Dr. Benaron Benaron
Dr. Christopher Contag
Dr. Pamela Contag
Medical Imaging Technologies
TSC MEMBER INSTITUTION(S):
Department of Defense
National Institutes of Health
Caliper Life Sciences
ABOUT THE COMPANY:
With a goal to detect and quantify cell growth and migration in living animals, Stanford University investigators Pamela Contag, David Benaron, and Christopher Contag, co-founded Xenogen in 1994. The company became the world leader in “in vivo” optical imaging and was sold to Caliper Life Sciences in 2006.
At the time Xenogen was conceived, there was a general view that optics lacked the sensitivity and reproducibility required for commercial drug discovery. Company founders credit federal funding from the Department of Defense – which came at a critical early phase of their work – for the fact that today nearly every medical center in the United States uses Xenogen’s methods of optical labeling, tracking, and imaging as part of its biomedical research program.
The Xenogen IVIS® systems are the most sensitive available—for both fluorescence and bioluminescence in vivo imaging. IVIS molecular imaging systems are designed to detect optical signals linked to cell growth and disease pathways in order to reveal mechanisms of action, and evaluate the efficacy of drugs by monitoring their effects on disease progression in living animals.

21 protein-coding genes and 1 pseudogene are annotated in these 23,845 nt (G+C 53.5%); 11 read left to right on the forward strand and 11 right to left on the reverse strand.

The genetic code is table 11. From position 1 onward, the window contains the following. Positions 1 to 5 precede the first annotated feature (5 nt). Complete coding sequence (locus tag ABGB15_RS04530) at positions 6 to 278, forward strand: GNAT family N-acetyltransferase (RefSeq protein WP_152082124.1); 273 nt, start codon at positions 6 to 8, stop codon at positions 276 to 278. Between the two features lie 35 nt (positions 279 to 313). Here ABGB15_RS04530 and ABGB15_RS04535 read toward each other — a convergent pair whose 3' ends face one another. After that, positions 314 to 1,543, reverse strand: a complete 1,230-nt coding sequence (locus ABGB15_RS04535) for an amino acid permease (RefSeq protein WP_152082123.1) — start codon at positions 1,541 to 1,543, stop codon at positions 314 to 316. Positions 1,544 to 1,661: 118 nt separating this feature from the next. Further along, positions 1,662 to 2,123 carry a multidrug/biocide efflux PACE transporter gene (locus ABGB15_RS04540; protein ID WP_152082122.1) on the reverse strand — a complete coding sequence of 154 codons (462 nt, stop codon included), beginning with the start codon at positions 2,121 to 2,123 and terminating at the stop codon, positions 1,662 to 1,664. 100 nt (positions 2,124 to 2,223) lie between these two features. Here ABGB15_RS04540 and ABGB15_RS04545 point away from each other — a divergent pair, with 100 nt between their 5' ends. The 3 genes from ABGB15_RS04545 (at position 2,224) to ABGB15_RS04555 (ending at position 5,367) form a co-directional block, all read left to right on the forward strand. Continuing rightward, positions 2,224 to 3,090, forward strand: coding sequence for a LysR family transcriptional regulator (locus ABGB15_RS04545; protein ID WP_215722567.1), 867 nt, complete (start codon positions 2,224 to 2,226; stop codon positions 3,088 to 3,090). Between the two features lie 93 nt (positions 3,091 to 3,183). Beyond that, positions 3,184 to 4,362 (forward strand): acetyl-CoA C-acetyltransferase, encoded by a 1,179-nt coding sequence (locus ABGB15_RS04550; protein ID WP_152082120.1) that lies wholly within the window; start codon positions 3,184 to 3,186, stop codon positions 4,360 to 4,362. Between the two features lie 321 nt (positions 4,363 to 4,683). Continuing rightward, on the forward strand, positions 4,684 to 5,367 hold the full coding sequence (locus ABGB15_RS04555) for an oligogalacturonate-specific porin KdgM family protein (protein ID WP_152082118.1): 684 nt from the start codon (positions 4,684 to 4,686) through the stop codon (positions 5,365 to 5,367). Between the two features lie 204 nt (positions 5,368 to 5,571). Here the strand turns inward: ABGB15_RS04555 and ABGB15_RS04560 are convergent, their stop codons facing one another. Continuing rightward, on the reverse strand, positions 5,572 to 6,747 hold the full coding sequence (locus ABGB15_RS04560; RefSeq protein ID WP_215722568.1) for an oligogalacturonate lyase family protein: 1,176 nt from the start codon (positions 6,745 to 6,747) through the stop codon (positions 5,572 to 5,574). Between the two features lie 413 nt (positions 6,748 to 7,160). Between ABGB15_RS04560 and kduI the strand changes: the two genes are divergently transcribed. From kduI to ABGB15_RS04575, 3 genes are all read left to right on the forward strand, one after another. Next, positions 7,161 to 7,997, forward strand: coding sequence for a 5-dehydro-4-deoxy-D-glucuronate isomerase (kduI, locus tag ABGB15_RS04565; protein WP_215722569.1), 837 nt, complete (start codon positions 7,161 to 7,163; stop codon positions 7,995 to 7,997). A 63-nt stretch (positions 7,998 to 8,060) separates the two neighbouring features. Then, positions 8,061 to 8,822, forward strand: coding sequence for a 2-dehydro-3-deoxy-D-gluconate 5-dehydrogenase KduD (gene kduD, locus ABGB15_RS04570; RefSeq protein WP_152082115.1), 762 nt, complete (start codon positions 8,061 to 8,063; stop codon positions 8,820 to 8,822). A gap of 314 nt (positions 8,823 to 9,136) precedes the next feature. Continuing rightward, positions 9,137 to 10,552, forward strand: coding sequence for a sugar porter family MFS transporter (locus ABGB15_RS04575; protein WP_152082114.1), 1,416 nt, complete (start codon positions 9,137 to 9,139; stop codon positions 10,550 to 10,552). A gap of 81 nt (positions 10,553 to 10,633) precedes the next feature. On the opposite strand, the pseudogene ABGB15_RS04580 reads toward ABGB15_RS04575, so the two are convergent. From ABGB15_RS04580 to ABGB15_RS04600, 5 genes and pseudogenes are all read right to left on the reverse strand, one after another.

This technology uses optical tags, such as bioluminescence and fluorescence, to detect and track stem cells, cancer cells, pathogens and normal cellular functions in living hosts. The initial demonstration of the power of this technology was shown by the Stanford investigators using engineered microorganisms with genes-encoding bioluminescent enzymes inside a living animal where the light they emitted was observable with a digital camera outside the body. These images demonstrated that the course of infection and the response to therapy could be assessed noninvasively. The new approach had broad applicability, including in the areas of oncology, physiology, stem cell biology, immunology, and of particular relevance to the Department of Defense, regenerative medicine and infectious disease.
UNIVERSITY-BASED RESEARCH CONNECTION:
The technology behind Xenogen was developed by Pamela Contag in the Department of Microbiology and Immunology, David Benaron, Professor of Pediatrics, and Christopher Contag, currently professor of Pediatrics, Radiology and Microbiology and Immunology at Stanford University. The Stanford Office of Technology Licensing licensed the invention to Xenogen in 1996. Xenogen went public in 2004 and was acquired by Caliper Life Sciences in 2006. Caliper sells biophotonic real-time in vivo imaging technologies and has extensively sublicensed the Stanford University patents to pharmaceutical and biotech companies.
ROLE OF FEDERAL RESEARCH FUNDING:
Development of the technology was initially supported by grants from the Department of Defense through the Office of Naval Research to Stanford University and Xenogen and grants from the National Institutes of Health to Stanford University.
Read The Full Report Here